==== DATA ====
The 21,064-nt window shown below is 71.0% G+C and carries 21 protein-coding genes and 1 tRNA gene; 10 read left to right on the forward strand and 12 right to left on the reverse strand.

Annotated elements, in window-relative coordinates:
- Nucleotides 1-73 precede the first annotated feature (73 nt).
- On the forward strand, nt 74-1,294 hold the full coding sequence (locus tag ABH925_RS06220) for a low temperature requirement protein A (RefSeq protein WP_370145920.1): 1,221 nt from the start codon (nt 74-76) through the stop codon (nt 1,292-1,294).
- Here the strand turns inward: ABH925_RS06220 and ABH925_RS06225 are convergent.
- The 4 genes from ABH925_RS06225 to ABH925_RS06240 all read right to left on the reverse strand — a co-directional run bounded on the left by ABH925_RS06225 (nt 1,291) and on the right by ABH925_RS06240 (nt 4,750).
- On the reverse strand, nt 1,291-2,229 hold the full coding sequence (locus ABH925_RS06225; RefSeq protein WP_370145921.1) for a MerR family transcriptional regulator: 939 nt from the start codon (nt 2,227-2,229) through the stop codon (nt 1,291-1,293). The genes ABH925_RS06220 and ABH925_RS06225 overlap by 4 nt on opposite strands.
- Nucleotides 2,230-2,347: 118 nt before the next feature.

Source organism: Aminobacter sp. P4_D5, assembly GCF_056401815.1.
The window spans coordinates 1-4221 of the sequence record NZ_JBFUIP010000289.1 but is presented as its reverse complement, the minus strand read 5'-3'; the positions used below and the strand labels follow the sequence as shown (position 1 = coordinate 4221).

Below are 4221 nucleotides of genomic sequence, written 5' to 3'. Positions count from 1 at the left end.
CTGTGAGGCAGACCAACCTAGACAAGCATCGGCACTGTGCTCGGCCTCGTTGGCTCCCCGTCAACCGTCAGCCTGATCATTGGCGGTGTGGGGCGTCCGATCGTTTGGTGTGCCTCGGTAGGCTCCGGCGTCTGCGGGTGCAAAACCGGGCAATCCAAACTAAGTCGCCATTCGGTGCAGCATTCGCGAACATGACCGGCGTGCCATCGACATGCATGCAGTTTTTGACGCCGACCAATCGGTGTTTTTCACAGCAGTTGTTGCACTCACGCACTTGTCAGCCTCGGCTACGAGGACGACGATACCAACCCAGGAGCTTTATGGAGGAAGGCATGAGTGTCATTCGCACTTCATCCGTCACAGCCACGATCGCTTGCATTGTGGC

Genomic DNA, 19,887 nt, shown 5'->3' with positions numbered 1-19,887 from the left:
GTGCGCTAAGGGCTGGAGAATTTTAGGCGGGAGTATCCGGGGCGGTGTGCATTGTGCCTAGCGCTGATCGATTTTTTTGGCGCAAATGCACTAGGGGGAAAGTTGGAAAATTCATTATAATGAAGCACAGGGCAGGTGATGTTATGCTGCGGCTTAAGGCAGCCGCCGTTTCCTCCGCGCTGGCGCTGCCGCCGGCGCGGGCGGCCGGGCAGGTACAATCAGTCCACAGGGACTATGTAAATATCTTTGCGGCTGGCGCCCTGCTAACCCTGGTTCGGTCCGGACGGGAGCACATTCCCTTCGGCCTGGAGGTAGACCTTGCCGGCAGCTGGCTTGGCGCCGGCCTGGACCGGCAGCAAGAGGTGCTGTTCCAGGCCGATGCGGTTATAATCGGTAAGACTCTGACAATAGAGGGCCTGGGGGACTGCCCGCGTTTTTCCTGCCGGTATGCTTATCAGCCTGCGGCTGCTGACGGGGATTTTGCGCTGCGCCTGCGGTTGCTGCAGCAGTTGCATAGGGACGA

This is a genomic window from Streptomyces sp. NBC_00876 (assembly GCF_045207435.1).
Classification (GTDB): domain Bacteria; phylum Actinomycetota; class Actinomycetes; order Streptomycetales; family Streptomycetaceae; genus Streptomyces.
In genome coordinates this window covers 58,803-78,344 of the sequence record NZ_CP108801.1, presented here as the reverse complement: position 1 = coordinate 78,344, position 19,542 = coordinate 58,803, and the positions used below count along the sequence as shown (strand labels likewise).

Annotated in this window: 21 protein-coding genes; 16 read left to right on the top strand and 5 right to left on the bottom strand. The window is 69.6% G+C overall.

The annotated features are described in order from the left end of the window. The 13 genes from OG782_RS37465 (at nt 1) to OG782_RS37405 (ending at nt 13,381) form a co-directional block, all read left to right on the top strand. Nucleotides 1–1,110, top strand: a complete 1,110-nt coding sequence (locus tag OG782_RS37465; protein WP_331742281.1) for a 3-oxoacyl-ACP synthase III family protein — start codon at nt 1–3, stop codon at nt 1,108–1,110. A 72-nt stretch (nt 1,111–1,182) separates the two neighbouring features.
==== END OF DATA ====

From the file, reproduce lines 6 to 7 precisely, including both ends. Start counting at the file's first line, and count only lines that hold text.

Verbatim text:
- The 4 genes from ABH925_RS06225 to ABH925_RS06240 all read right to left on the reverse strand — a co-directional run bounded on the left by ABH925_RS06225 (nt 1,291) and on the right by ABH925_RS06240 (nt 4,750).
- On the reverse strand, nt 1,291-2,229 hold the full coding sequence (locus ABH925_RS06225; RefSeq protein WP_370145921.1) for a MerR family transcriptional regulator: 939 nt from the start codon (nt 2,227-2,229) through the stop codon (nt 1,291-1,293). The genes ABH925_RS06220 and ABH925_RS06225 overlap by 4 nt on opposite strands.